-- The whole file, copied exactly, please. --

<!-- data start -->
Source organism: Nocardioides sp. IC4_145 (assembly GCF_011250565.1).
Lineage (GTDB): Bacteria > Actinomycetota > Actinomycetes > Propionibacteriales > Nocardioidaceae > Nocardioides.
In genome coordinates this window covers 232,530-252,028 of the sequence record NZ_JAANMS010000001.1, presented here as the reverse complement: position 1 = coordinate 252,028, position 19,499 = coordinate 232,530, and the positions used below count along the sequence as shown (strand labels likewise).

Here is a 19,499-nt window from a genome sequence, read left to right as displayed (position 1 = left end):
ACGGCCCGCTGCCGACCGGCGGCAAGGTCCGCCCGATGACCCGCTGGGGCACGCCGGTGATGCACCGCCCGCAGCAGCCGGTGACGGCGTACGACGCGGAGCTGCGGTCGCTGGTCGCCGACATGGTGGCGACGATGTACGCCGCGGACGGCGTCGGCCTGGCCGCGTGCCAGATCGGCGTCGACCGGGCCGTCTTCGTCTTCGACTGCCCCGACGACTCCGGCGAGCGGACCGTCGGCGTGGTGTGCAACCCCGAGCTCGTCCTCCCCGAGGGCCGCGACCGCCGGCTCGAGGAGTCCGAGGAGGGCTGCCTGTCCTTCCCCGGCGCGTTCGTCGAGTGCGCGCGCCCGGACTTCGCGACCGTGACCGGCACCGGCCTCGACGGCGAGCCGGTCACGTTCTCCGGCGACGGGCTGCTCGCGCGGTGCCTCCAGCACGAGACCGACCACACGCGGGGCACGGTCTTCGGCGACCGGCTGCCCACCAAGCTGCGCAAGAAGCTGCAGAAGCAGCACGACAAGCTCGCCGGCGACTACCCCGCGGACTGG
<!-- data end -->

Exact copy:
Source organism: Nocardioides sp. IC4_145 (assembly GCF_011250565.1).
Lineage (GTDB): Bacteria > Actinomycetota > Actinomycetes > Propionibacteriales > Nocardioidaceae > Nocardioides.
In genome coordinates this window covers 232,530-252,028 of the sequence record NZ_JAANMS010000001.1, presented here as the reverse complement: position 1 = coordinate 252,028, position 19,499 = coordinate 232,530, and the positions used below count along the sequence as shown (strand labels likewise).

Here is a 19,499-nt window from a genome sequence, read left to right as displayed (position 1 = left end):
ACGGCCCGCTGCCGACCGGCGGCAAGGTCCGCCCGATGACCCGCTGGGGCACGCCGGTGATGCACCGCCCGCAGCAGCCGGTGACGGCGTACGACGCGGAGCTGCGGTCGCTGGTCGCCGACATGGTGGCGACGATGTACGCCGCGGACGGCGTCGGCCTGGCCGCGTGCCAGATCGGCGTCGACCGGGCCGTCTTCGTCTTCGACTGCCCCGACGACTCCGGCGAGCGGACCGTCGGCGTGGTGTGCAACCCCGAGCTCGTCCTCCCCGAGGGCCGCGACCGCCGGCTCGAGGAGTCCGAGGAGGGCTGCCTGTCCTTCCCCGGCGCGTTCGTCGAGTGCGCGCGCCCGGACTTCGCGACCGTGACCGGCACCGGCCTCGACGGCGAGCCGGTCACGTTCTCCGGCGACGGGCTGCTCGCGCGGTGCCTCCAGCACGAGACCGACCACACGCGGGGCACGGTCTTCGGCGACCGGCTGCCCACCAAGCTGCGCAAGAAGCTGCAGAAGCAGCACGACAAGCTCGCCGGCGACTACCCCGCGGACTGG